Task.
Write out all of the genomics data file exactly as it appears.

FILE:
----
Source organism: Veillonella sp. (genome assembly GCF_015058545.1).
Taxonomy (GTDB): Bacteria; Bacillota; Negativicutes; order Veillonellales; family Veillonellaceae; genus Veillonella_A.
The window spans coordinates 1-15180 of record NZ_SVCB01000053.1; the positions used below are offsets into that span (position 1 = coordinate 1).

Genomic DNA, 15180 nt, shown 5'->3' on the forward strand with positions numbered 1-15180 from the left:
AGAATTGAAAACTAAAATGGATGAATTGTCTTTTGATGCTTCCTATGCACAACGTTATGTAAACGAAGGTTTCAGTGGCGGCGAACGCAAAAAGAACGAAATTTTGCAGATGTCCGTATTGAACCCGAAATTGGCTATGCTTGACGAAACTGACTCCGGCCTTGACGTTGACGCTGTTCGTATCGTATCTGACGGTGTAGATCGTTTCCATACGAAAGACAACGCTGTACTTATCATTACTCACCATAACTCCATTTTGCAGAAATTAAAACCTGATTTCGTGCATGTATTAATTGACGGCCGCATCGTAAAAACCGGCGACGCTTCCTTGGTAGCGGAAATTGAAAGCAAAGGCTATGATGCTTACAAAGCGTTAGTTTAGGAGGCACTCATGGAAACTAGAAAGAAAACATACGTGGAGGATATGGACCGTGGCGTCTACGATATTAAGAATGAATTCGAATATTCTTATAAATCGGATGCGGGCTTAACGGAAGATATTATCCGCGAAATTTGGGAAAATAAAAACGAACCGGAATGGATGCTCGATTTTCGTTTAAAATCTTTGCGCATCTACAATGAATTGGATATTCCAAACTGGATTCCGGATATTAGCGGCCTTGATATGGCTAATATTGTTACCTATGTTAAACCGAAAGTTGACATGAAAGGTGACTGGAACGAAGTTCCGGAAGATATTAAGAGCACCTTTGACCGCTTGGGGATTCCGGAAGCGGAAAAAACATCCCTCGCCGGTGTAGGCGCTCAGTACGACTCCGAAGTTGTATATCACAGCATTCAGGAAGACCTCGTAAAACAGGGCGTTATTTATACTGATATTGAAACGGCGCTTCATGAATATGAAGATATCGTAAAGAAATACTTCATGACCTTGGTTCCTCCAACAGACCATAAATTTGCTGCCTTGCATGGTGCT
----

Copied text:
Source organism: Veillonella sp. (genome assembly GCF_015058545.1).
Taxonomy (GTDB): Bacteria; Bacillota; Negativicutes; order Veillonellales; family Veillonellaceae; genus Veillonella_A.
The window spans coordinates 1-15180 of record NZ_SVCB01000053.1; the positions used below are offsets into that span (position 1 = coordinate 1).

Genomic DNA, 15180 nt, shown 5'->3' on the forward strand with positions numbered 1-15180 from the left:
AGAATTGAAAACTAAAATGGATGAATTGTCTTTTGATGCTTCCTATGCACAACGTTATGTAAACGAAGGTTTCAGTGGCGGCGAACGCAAAAAGAACGAAATTTTGCAGATGTCCGTATTGAACCCGAAATTGGCTATGCTTGACGAAACTGACTCCGGCCTTGACGTTGACGCTGTTCGTATCGTATCTGACGGTGTAGATCGTTTCCATACGAAAGACAACGCTGTACTTATCATTACTCACCATAACTCCATTTTGCAGAAATTAAAACCTGATTTCGTGCATGTATTAATTGACGGCCGCATCGTAAAAACCGGCGACGCTTCCTTGGTAGCGGAAATTGAAAGCAAAGGCTATGATGCTTACAAAGCGTTAGTTTAGGAGGCACTCATGGAAACTAGAAAGAAAACATACGTGGAGGATATGGACCGTGGCGTCTACGATATTAAGAATGAATTCGAATATTCTTATAAATCGGATGCGGGCTTAACGGAAGATATTATCCGCGAAATTTGGGAAAATAAAAACGAACCGGAATGGATGCTCGATTTTCGTTTAAAATCTTTGCGCATCTACAATGAATTGGATATTCCAAACTGGATTCCGGATATTAGCGGCCTTGATATGGCTAATATTGTTACCTATGTTAAACCGAAAGTTGACATGAAAGGTGACTGGAACGAAGTTCCGGAAGATATTAAGAGCACCTTTGACCGCTTGGGGATTCCGGAAGCGGAAAAAACATCCCTCGCCGGTGTAGGCGCTCAGTACGACTCCGAAGTTGTATATCACAGCATTCAGGAAGACCTCGTAAAACAGGGCGTTATTTATACTGATATTGAAACGGCGCTTCATGAATATGAAGATATCGTAAAGAAATACTTCATGACCTTGGTTCCTCCAACAGACCATAAATTTGCTGCCTTGCATGGTGCT